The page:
Friday, April 30, 2010

Ven Magdalen of St Joseph

"Magdalen was born in Paris on May 17, 1578, into a family from Tours. She was the sixth of fifteen children, and grew up in Paris and in Tours; here, in 1603, she met Peter de Berulle, who was about to introduce the Teresian Carmel into France. Won over by the ideal proposed by the future cardinal, she decided to join the Discalced Carmelites; and in July, 1604, in Paris, she joined the group which, under the guidance of Barbara Acarie (the future Bl. Mary of the Incarnation), was being prepared to embrace the reform of Teresa.

On Oct. 17, 1604, after the first Discalced Carmelite nuns had arrived from Spain, Magdalen and her companions entered the monastery of the Incarnation, built for them in Paris; on Nov. 12, 1605, she became the first professed nun of the group. On the following day, Bl. Anne of St. Bartholomew, the companion and confidant of St. Teresa, named the young nun mistress of novices, an office that she held for two and a half years. Thus she shaped the first generation of French Discalced Carmelite nuns who were afterward to diffuse the Teresian flame throughout the nation and were always upheld by the prayer, the counsels and the prudence of Magdalen.

On April 20, 1608, Magdalen was elected prioress, and immediately showed her spiritual and apostolic maturity in the guidance of her religious and in the spread of the Teresian ideal. Reelected in 1611, she ruled the monastery until March of 1615. Then, in July of this year, she was sent to Tours to help the prioress of the monastery there which had been established by Magdalen's father; the local prioress was, in fact, little prepared for the direction of the monastery. Then after a brief stop in Paris (March-July, 1616), onJuly 8, 1616, she founded the monastery of Lyons, and on Sept.

7, 1617, another in Paris dedicated to the «Mother of God». To this foundation she brought Catherine of Jesus (d. 1623), the celebrated mystic of whom Magdalen was the confidant, the guide and, after her death, on the insistence of the queen, Marie de'Medici, her biographer. In 1624 she was called back to the monastery of the Incarnation in Paris and was reelected prioress, in which office she remained until 1635. She died in Paris, in the first monastery of the Incarnation, on April 30, 1637.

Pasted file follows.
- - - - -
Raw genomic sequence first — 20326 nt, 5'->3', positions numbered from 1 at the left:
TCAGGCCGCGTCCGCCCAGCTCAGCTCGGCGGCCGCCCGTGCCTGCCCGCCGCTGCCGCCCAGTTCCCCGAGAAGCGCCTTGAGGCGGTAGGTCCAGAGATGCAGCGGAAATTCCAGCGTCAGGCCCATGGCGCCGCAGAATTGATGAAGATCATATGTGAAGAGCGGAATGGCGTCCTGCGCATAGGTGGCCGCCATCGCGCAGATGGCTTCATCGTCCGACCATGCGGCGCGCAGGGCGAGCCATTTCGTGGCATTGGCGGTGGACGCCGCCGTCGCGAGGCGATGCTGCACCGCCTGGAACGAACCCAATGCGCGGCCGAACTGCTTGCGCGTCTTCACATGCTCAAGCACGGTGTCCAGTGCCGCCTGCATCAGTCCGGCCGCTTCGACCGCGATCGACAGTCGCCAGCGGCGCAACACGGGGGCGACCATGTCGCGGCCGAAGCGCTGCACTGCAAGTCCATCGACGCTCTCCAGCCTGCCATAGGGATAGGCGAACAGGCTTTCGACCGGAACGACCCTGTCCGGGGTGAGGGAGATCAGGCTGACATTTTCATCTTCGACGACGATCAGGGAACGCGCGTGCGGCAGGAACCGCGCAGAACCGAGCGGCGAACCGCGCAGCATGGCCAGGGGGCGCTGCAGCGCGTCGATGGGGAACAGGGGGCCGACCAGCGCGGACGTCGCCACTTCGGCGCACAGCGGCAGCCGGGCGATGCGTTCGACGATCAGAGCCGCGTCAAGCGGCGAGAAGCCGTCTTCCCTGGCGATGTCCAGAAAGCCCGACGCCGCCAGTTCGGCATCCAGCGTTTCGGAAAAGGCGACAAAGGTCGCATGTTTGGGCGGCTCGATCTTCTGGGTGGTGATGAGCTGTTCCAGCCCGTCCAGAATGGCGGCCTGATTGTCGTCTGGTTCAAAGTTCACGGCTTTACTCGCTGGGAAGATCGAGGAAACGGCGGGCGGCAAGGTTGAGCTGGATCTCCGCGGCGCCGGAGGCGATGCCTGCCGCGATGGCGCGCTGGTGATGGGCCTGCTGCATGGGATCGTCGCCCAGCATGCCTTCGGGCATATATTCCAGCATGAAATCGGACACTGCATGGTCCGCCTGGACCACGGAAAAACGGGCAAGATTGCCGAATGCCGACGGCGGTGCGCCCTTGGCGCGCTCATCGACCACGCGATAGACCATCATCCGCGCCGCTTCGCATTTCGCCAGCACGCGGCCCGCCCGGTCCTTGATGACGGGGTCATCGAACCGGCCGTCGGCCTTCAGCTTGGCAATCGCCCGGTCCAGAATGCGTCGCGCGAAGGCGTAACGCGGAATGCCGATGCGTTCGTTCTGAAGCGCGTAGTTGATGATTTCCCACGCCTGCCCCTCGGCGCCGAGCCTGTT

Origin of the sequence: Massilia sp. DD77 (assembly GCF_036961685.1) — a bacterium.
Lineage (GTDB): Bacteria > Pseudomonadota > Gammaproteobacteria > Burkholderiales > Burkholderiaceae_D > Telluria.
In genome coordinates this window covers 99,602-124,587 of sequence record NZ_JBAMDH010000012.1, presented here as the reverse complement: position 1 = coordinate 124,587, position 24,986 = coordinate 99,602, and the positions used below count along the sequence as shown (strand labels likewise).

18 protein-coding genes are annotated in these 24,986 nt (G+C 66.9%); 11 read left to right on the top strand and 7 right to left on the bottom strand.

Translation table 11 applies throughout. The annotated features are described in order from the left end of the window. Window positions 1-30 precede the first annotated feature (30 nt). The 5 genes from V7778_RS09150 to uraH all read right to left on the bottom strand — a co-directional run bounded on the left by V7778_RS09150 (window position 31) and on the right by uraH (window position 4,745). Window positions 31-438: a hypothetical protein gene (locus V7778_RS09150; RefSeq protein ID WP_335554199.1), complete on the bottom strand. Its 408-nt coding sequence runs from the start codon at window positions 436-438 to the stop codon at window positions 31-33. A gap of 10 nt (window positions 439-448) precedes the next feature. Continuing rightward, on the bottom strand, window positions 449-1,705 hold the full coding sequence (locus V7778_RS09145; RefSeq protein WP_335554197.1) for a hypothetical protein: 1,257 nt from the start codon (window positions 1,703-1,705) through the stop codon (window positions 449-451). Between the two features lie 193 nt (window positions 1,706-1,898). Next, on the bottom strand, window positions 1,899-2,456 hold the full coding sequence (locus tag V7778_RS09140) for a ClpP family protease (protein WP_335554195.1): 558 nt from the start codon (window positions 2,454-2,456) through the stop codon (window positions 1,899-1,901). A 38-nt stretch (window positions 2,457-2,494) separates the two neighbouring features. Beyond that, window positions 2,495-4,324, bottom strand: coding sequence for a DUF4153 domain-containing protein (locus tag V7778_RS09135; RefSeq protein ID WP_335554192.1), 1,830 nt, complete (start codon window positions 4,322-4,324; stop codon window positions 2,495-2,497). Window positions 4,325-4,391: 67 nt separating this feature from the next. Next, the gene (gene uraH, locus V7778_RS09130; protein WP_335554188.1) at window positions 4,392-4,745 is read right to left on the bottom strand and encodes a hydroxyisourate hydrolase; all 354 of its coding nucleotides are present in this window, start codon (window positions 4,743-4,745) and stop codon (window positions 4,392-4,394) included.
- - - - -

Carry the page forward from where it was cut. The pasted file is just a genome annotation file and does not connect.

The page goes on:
Her process was begun in 1645; in 1650 the cause was introduced at Rome. When the decree of heroicity of her virtues seemed imminent, various contingent historical circumstances, extrinsic to the cause itself, halted it. This until July 16, 1789, when Pius VI promulgated the decree that recognized such heroicity. Then the French revolution completely halted the cause, which seemed to be progressing again with success, as a result, too, of the graces that were attributed to the intercession of the venerable.

Magdalen is one of the figures of greater distinction in the vast and glorious band of «spirituals» of the «grand century» of France. Very highly esteemed by St. Francis de Sales and by St. Jane Frances Fremiot de Chantal, she was particularly dear to Card. de Berulle, whom she upheld and encouraged in the foundation of the Oratory and whom she followed in the spirituality centered on the Incarnate Word and His mysteries. At her request, and following the summary notes that she had outlined, G. Gibieuf composed La vie et les grandeurs de la tres saincte Vierge (Paris, 1637), which in many passages reflects the thought and the teaching of Magdalen. Pope Urban VIII, Marie de'Medici, Louise de Marillac, Richelieu had called on her with esteem and with confidence in her prayers and asked her for counsel even on political matters. St. Vincent de Paul was also in contact with her, and at the process of beatification gave his written testimony about her virtues.

Humble, simple, smiling, she enjoyed divine communications from a tender age. God poured out His grace in her, above all through the sacred humanity of Christ. She participated in the mysteries of Christ's life in a special, mystical way. These graces nourished her faith and her charity to an eminent degree and increased her fervor for the Eucharist, her devotion to the Church, and her zeal for the salvation of souls. In the midst of her mystical graces and in contact with so many souls who had recourse to her for counsel about the secret ways of God, she followed the absolute norm of relying in everything upon the Church and its decisions. She was convinced that, even if someone came face to face with true charisms, «that which comes from the Church's part and which is based upon its authority is incomparably better».

A Teresian soul, formed by distinguished nuns who had been in contact with the Saint of Avila, she sought to form herself and her daughters according to the spirit of prayer typical of the Carmelite reform. Hence it can be said that by her counsels and her influence she shaped all of the forty-seven Carmels erected in France during the period between her first priorate and her death. Her still unedited letters show this."

-- From a biography by Valentine Macca, ocd

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